The fish toxicant would be applied to the lake from motorized watercraft, such as an inflatable boat with an outboard motor or other small motorboat, and to the stream from drip stations and backpack sprayers. Application would occur during low water in late summer or early fall to reduce the amount of water treated and the likelihood of non-target organisms, such as larval amphibians, being present, the proposal states.

The treatment area would be temporarily closed to the pubic during application and detoxification. Following the removal of the non-native rainbow trout, genetically pure strains of westslope cutthroat trout and bull trout would be translocated (i.e. stocked) in Gunsight Lake.

Translocated fish would be live-harvested from donor populations within the St. Mary drainage or other drainages with similar evolutionary pressures; to maximize the survival of

eggs and juvenile fish, eggs from donor fish would likely be taken to a hatchery for rearing, according to the proposal.

“Some donor fish may need to be moved to a hatchery for spawning while others could be directly translocated to Gunsight Lake,” the proposal states.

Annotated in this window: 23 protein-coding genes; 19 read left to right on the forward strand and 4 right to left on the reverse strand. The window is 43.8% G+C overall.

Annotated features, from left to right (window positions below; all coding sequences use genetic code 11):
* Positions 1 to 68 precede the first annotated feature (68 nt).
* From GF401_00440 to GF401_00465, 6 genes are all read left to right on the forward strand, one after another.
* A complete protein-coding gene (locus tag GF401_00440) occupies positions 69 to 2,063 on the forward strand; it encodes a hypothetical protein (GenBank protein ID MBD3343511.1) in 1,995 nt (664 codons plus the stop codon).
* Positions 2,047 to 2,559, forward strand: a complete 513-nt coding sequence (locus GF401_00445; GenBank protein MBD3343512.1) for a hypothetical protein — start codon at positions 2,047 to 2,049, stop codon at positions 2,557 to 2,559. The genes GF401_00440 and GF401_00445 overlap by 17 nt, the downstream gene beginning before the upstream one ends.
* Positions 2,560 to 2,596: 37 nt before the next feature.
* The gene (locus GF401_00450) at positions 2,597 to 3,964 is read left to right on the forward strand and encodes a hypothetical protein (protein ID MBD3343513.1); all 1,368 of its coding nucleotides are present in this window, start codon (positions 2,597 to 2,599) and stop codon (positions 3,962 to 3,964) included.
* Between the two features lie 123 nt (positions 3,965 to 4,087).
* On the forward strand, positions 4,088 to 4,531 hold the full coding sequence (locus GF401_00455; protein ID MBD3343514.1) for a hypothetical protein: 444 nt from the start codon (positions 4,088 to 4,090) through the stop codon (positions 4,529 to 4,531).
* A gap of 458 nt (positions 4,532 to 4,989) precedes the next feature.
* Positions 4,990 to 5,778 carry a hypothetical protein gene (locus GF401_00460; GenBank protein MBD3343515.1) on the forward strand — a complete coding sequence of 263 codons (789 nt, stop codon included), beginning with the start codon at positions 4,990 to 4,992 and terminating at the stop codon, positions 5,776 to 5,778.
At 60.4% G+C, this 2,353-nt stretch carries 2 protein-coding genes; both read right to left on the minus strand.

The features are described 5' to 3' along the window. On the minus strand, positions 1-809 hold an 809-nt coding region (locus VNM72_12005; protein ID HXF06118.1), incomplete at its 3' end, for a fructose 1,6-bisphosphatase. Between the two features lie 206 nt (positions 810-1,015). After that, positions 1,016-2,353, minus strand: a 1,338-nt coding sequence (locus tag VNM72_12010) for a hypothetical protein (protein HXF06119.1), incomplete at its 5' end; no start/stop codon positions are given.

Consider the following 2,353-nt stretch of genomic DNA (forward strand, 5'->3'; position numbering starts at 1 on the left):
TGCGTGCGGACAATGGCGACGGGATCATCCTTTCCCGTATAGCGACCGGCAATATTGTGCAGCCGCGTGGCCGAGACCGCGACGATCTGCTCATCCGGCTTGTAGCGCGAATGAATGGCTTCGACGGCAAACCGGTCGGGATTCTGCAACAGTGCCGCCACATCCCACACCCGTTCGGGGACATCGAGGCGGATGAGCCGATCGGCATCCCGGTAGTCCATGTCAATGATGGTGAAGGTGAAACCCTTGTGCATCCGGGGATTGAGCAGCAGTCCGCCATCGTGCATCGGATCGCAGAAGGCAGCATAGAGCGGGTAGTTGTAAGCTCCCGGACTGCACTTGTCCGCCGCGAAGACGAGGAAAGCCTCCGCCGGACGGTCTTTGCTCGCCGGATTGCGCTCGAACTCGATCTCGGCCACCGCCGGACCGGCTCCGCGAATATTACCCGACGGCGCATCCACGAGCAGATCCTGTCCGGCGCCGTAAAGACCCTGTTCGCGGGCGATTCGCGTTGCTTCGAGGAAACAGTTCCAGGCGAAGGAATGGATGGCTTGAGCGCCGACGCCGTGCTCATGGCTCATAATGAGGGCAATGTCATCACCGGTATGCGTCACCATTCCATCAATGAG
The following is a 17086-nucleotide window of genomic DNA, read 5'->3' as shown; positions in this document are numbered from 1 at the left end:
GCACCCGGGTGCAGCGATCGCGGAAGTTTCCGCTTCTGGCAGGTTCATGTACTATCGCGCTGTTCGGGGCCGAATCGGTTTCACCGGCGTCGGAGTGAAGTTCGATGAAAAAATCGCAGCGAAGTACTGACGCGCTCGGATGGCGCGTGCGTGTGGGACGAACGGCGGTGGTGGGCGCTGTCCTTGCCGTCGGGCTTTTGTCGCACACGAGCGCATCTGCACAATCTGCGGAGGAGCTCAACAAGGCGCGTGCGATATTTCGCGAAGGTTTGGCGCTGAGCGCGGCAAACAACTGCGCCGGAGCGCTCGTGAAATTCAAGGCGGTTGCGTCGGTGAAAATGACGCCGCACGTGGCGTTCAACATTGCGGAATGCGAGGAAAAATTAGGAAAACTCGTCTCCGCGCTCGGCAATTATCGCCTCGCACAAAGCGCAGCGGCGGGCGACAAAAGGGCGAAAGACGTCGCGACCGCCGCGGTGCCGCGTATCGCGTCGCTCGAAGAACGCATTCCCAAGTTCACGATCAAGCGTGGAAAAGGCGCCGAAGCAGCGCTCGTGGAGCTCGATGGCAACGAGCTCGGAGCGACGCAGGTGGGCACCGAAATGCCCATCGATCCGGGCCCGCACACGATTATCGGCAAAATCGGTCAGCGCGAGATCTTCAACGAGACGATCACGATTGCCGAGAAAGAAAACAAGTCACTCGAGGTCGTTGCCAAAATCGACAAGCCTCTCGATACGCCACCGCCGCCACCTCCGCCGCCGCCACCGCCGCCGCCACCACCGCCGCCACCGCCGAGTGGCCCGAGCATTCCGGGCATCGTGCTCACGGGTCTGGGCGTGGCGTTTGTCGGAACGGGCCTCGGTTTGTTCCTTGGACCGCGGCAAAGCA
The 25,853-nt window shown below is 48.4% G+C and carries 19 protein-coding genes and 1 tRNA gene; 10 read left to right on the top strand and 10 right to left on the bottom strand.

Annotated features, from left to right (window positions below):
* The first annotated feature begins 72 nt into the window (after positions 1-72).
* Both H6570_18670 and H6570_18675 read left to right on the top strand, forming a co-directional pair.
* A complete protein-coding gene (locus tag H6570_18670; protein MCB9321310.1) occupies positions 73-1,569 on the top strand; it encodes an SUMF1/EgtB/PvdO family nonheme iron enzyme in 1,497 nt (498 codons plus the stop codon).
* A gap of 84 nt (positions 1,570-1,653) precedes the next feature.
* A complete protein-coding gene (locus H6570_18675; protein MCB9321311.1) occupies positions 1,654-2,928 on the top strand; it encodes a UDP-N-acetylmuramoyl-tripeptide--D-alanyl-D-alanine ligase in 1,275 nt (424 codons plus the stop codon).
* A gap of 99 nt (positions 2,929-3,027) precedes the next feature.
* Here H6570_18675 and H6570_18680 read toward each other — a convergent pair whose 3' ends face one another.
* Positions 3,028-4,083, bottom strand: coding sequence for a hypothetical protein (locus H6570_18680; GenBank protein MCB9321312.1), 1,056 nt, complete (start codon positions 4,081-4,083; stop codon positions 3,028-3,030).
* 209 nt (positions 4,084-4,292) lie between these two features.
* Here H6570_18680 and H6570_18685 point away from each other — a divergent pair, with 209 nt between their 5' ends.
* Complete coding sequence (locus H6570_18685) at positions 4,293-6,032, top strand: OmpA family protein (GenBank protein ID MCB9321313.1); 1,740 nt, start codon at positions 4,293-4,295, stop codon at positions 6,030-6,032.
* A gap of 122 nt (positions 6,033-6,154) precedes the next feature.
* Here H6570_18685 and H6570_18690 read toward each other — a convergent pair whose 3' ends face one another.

Helicopter flights would likely be required to transport materials, equipment, and live fish for translocation, officials stated.

If approved, the project may begin in the late summer or fall of 2023.

In 2019, Glacier National Park, in partnership with Montana Fish, Wildlife and Parks (FWP) and the U.S. Fish and Wildlife Service (FWS), and the nonprofit Glacier National Park Conservancy, undertook a similar project in the Camas Creek drainage west of the Continental Divide. In that project, biologists successfully removed non-native Yellowstone cutthroat trout from Camas and Evangeline lakes and translocated native westslope cutthroat trout and bull trout to both lakes.

More information on the proposed project may be found on the NPS Planning, Environment, and Public Comment (PEPC) website. Comments can be posted on the PEPC site or sent by mail to Superintendent, Glacier National Park, Attn:  Gunsight Lake EA, PO Box 128, West Glacier, Montana, 59936.